We’ve all heard that <a href="http://www.atgstores.com/ceiling-fans_83.html?linkLoc=topnav" target="_blank">ceiling fans</a> can help us lower our energy bills, but is it really true that something so small could have such a big impact? Well … yep.
It’s especially true if you use central air to cool your home in summer, but ceiling fans can also help save money in the winter, too. It’s all about physics, thermodynamics and a lot of other boring stuff that sounds way more interesting in list form. So …
Ceiling fans don’t really cool the air like A/C units do; they push air around to increase circulation. Even so, circulation can have a significant impact on a room’s temperature, which can in turn have an effect on how much money you spend to cool it down or heat it up.
To push (or pull) air effectively, though, ceiling fan blades must have a blade tilt of at least 12 degrees. Otherwise, your fan will behave more like a politician – by going around in circles without really getting anything done.
<strong>Blade Number </strong>
The optimum number of blades for an energy-saving fan is <a href="http://www.atgstores.com/4-blades-ceiling-fans_83.html?&option0=optionA=319012|31814~Valu" target="_blank">four</a> or <a href="http://www.atgstores.com/5-blades-ceiling-fans_83.html?&option0=optionA=319013|31814~Valu" target="_blank">five</a>, and there’s really not much difference in effectiveness between these two types beyond how they look. There are also <a href="http://www.atgstores.com/2-blades-ceiling-fans_83.html?&option0=optionA=319010|31814~Valu" target="_blank">two-</a> and <a href="http://www.atgstores.com/3-blades-ceiling-fans_83.html?&option0=optionA=319011|31814~Valu" target="_blank">three-bladed</a> fans on the market and they will definitely push air, but it’s arguable whether they will do it as well as a fan with more blades.
There is a limit, though. A <a href="http://www.atgstores.com/6-blades-ceiling-fans_83.html?&option0=optionA=319014|31814~Valu" target="_blank">six-bladed fan</a> is still going to work, but a seven-bladed fan is the fan world’s equivalent of a five-bladed razor. It’s something to talk about, but you don’t need it in your home.
Most ceiling fans spin in both directions with the flip of a small switch found on the base. One direction (usually counterclockwise) pushes air down into the room, while the other direction draws air up toward the ceiling. This is called downdraft and updraft, respectively.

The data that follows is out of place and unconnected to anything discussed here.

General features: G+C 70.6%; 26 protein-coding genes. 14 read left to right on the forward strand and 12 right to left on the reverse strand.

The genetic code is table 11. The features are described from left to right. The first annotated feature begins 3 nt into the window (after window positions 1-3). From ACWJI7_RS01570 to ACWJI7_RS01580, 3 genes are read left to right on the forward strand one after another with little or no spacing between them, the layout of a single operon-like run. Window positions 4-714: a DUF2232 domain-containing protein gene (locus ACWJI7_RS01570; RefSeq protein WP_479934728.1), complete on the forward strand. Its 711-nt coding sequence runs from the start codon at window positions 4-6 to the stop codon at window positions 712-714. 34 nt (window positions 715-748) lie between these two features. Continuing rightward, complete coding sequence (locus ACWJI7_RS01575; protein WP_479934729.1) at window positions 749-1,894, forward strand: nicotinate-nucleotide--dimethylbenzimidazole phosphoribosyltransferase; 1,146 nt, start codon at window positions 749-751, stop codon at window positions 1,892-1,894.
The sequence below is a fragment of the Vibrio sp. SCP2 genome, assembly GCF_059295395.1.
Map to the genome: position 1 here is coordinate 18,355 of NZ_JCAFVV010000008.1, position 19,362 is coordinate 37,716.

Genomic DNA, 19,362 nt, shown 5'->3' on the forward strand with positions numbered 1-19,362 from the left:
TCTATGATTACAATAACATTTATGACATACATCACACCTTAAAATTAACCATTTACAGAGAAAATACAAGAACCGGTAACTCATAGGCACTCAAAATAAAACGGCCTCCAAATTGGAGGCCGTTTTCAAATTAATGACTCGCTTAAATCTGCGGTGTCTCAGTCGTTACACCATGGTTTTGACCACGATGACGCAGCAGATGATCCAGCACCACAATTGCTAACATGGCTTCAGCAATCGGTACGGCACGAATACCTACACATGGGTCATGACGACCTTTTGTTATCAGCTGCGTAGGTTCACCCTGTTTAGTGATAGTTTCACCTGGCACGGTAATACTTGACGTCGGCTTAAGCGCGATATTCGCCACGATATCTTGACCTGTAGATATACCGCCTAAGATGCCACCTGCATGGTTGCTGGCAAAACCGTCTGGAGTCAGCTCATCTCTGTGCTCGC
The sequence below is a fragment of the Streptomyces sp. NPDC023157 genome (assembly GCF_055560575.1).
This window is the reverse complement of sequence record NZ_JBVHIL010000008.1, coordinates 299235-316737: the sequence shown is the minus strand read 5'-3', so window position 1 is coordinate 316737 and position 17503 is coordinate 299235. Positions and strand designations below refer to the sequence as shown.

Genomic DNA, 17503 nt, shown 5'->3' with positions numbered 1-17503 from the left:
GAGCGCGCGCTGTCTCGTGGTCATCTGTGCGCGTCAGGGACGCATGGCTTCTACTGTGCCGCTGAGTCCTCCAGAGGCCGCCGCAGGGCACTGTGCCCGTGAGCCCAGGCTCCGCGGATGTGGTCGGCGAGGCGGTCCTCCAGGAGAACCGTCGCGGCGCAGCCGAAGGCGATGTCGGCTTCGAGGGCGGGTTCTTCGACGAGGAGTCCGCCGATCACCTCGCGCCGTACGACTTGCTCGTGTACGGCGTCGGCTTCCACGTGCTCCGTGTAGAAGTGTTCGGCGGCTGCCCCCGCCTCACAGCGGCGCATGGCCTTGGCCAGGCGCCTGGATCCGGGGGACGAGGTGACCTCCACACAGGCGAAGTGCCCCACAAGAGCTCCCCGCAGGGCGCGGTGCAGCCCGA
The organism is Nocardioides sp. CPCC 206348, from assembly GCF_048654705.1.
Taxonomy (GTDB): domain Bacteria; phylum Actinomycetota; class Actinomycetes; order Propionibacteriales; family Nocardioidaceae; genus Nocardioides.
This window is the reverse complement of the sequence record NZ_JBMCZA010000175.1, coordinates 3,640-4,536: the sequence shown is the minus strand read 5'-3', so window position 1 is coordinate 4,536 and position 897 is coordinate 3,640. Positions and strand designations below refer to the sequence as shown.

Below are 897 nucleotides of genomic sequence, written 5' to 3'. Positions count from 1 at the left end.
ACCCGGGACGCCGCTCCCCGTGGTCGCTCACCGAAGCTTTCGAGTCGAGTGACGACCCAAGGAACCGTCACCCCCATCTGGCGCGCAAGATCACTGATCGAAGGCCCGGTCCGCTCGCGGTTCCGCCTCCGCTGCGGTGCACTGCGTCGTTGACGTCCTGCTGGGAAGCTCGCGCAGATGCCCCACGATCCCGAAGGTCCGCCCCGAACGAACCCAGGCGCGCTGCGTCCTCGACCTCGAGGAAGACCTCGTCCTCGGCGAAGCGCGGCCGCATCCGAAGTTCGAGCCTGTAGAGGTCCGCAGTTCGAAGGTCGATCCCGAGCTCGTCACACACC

Pushing air down is the most effective way to help cool a room in summer, and higher fan speeds will circulate more air. This means you’ll be able to turn down your A/C without a noticeable increase in room temperature, which will save you money.
A similar effect can be created in winter by turning the fan in the opposite direction at low speeds. Since warm air rises and cool air settles lower, the fan will help draw cool air up that will then push warm air down along the walls of the room, essentially putting it in a place where it can be enjoyed.
<strong>Energy (Money) Savings</strong>
So, how much can you <em>really</em> save? That depends on a lot of factors, but you can look at it this way:
The average central A/C unit uses 3,500 watts of juice when it’s on compared to a ceiling fan’s 60-watt output. So, if you can use your fan all day to cut back on just 30 minutes of run time on the A/C you will have saved money.
To put actual dollar signs on it, it costs an average of $0.36 an hour to run central air, and it costs $0.01 to run a ceiling fan for <em>three hours</em>. So, you can run your fan all day for less than a dime, which can easily help you save a dollar a day if it allows you to turn off your A/C for the four coolest hours of the day.
<a href="http://www.atgstores.com/" target="_blank">ATGStores.com</a> has thousands of ceiling fans that can help you save more money on your energy bill, and you’re invited to come and take one for a spin anytime.